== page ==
Monday, February 25, 2008

Fettuccini Alfredo (Fresh pasta with a creamy pepper and Parmesan cheese sauce)

Fettuccini Alfredo is a rich pasta dish said to be created by restaurateur Alfredo di Lello in Rome in the 1920s, and the recipe was kept secret until recently. As the story goes, when his wife became pregnant and lost her appetite, he created this recipe out of love and his need to nourish her and his baby. There is also a story that Signore Alfredo was given a golden spoon and fork by Douglas Fairbanks and Mary Pickford because they thought his pasta was so delicious and that tossing the fettuccini with those forks was the "secret" to the recipe.

The original recipe does not contain cream, pepper, parsley, or chives. It only contains butter and Parmesan (specifically Parmigiano-Reggiano) and maybe a pinch of salt.

The fettuccini noodles must be made fresh, or “fatte in casa” (made in the house). Fresh pasta is the key since it holds onto the sauce. The noodles should be 1/5-inch wide (5 mm). Traditionally, pasta is made with semolina flour, a coarse-textured flour that is high in gluten and makes a firmer noodle. Noodles must be cooked al dente, the Italian phrase meaning “to the tooth”, which means pasta that is slightly resistant to bite.

Fettuccini Alfredo is typically served as a first course, not a main course.

Did you know that there is a National Fettuccini Alfredo Day on February 7? You can even buy a t-shirt commemorating this day.

Recipe for Pâte Fraîches (fresh noodles) adapted from Le Cordon Bleu at Home

Makes 1 pound

2 cups all-purpose flour (You could use ½ cup semolina and 1½ cups all-purpose.)
3 egg yolks
3 tablespoons vegetable oil (or olive oil)
¼ teaspoons salt
5-6 tablespoons cold water
2 tablespoons (1 ounce) unsalted butter

Put a mound of flour on your work surface (or use a bowl). Make a well in the center. Add the egg yolks, oil, salt, and 5 tablespoons water to the well and mix with one hand to blend. Draw in the flour with a pastry scraper and mix until the dough comes together. Add the butter. If the dough is dry, add more water. With the palm of your hand, work the dough until it forms a smooth elastic ball, until it no longer sticks to your fingers or the work surface. Cover with plastic wrap and refrigerate for at least 30 minutes. The longer it rests, the easier it is to roll out.

Lightly dust the work surface with flour. Roll out the pasta dough 1/16 inch thick. (Cover with a clean, damp kitchen towel any dough that you’re not working with so that it doesn’t dry out.) Use the edge of the rolling pin or a ruler as a guide and cut the dough into long strips, 1/5-inch wide. Lay 2 or 3 dish towels on the work surface, dust lightly with flour and dry the noodles in a single layer on them for at least 30 minutes before cooking. Don’t dry them too long. They should be pliable and smooth, not brittle, moist, or tacky.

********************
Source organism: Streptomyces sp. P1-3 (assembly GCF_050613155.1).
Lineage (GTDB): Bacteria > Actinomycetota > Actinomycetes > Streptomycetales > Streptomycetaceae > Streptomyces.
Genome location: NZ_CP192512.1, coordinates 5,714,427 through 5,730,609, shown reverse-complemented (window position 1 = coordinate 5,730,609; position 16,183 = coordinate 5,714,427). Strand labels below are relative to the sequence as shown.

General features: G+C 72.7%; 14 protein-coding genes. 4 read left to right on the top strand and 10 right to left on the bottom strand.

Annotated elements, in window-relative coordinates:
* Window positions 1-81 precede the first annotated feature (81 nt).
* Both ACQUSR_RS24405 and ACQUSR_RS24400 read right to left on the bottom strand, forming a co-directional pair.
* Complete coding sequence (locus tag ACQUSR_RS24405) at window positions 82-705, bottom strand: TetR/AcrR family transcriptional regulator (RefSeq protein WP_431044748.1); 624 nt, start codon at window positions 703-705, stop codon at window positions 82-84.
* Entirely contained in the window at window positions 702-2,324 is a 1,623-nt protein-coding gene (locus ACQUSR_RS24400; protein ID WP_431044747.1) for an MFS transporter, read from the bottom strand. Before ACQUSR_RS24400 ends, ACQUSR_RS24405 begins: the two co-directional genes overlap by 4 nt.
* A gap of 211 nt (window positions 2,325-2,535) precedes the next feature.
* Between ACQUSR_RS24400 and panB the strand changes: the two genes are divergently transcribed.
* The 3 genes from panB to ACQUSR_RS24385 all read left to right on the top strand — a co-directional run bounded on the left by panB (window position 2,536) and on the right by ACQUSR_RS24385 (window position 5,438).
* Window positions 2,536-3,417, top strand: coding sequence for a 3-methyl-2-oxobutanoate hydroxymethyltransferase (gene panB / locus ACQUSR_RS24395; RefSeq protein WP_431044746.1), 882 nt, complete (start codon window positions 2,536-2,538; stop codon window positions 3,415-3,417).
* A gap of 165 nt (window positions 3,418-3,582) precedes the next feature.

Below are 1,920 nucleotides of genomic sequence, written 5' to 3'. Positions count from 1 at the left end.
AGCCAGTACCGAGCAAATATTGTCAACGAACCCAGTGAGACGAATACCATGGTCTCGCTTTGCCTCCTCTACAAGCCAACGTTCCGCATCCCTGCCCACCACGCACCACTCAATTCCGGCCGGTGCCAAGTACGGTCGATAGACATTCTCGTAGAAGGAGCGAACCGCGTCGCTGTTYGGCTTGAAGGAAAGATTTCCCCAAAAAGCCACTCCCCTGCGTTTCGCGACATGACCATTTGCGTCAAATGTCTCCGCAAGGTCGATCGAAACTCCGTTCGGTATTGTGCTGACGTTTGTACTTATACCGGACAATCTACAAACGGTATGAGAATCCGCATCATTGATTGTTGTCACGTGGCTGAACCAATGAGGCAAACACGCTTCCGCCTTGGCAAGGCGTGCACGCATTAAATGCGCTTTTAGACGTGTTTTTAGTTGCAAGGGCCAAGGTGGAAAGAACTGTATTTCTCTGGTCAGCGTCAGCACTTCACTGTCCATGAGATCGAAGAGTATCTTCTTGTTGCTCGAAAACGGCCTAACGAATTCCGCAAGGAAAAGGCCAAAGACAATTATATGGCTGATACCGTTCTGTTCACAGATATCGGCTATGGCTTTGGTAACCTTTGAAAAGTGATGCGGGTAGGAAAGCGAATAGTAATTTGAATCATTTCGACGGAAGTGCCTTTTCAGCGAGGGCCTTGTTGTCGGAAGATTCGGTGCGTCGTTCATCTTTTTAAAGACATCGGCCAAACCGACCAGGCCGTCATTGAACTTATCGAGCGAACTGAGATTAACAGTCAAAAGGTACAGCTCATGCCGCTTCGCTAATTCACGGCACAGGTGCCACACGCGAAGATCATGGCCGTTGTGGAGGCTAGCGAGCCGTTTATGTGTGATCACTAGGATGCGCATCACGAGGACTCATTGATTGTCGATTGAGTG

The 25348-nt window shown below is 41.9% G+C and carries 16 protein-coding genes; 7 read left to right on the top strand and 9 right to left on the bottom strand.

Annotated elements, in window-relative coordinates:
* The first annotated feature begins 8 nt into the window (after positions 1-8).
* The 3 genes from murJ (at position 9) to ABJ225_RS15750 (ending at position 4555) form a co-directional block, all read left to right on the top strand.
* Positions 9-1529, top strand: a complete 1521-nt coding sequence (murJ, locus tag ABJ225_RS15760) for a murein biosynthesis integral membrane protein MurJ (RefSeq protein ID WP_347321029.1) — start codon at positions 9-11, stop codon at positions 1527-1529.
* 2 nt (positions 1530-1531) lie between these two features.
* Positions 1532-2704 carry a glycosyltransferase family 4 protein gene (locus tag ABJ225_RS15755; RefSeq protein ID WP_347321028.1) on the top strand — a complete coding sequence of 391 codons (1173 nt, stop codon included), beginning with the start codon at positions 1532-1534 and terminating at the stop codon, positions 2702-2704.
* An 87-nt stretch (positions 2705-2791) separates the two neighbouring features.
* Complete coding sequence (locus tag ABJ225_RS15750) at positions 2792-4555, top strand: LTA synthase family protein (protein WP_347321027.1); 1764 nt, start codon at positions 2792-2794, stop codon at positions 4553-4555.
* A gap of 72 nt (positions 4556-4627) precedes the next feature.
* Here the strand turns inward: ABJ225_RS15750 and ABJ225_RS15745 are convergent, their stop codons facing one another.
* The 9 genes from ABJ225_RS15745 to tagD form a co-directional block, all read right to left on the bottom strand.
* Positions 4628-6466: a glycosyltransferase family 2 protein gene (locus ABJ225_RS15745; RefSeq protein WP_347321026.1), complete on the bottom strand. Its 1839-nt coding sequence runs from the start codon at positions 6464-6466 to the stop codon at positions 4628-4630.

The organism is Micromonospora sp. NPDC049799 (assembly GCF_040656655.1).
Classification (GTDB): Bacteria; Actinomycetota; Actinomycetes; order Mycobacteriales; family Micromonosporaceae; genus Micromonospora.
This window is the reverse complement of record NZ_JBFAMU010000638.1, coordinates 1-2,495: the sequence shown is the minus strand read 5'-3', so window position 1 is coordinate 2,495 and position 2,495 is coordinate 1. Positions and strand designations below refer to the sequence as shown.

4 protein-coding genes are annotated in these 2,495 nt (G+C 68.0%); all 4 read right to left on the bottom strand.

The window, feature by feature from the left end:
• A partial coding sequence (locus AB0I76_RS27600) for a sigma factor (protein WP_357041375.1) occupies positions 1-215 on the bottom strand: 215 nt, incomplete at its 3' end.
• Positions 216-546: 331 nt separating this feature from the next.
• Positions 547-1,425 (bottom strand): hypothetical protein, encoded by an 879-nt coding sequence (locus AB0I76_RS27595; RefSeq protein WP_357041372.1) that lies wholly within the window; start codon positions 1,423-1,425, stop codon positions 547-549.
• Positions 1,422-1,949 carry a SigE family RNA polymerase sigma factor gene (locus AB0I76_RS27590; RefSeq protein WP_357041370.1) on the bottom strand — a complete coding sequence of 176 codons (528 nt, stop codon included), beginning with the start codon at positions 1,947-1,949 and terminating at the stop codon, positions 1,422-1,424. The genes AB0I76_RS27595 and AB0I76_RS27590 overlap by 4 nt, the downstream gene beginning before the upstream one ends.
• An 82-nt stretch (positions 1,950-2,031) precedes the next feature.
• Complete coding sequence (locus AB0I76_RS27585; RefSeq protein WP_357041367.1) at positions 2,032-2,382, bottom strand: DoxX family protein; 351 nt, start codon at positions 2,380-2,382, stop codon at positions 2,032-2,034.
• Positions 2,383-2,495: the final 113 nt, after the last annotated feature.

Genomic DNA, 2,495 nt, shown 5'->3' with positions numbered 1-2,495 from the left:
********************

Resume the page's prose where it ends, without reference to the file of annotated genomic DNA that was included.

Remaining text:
Note: You can use a pasta machine to roll and cut the fettuccini.

Recipe for the Original Fettuccini Alfredo from Link

Alfredo di Lelio

Serves 4

1 lb of fresh, fettuccini noodles
6 oz unsalted butter
6 oz Parmigiano Reggiano cheese (aged 24 months), grated

Cook the fettuccini noodles in 1 gallon (16 cups) of salted boiling water for three minutes.

Soak the serving dish in a bowl or sink of boiling or very hot water. Dry off the bowl and put the butter in the bowl to melt.

Strain the pasta leaving just a small amount of water (about 3 tablespoons) and toss the noodles with the butter and the grated cheese. Sprinkle with freshly ground black pepper.

Serve in a warm bowl so that the pasta doesn’t congeal.


To make it a main-course pasta dish, add chicken or salmon. You can also add mushrooms, garlic, and of course, heavy cream. Sprinkle with parsley and fresh ground nutmeg, if desired.

Tasting Notes

I enjoyed the fresh fettuccini noodles, but I found the Fettuccini Alfredo greasy and bland. I added some freshly ground pepper, but I think I prefer the Americanized version with garlic and cream. My kids enjoyed it though.

. . . . . . . . . .

Running total: $170.88 + $1.54 (pâte fraîches) + $7.08 (Fettuccini Alfredo) = $ 179.50

Butter used so far: 3 pounds, 30.5 tablespoons


Deborah said...

Wow - I learned a lot from this post, especially that what I thought was fettuccini alfredo is not!! I think I would prefer the American version as well, but it's always good to learn where things come from!

michelle said...

that was a really nice post, i definitely learned something.

that's almost exactly the way i make alfredo at home, with the addition of a little splash of cream and some black pepper. FYI, my family in italy uses cream as well, so it helps me feel authentic.

also, that photo is making me droool.

Shari said...

Deborah - I'm glad you learned a lot from this post. I've been learning a lot by going through the cooking school curriculum, and it's nice to share what I've learned. Thanks for reading.

Michelle - Thanks for the compliments, and for pointing out that Fettuccini Alfredo is not so "Americanized"! Alfredo sauce with cream is definitely tasty.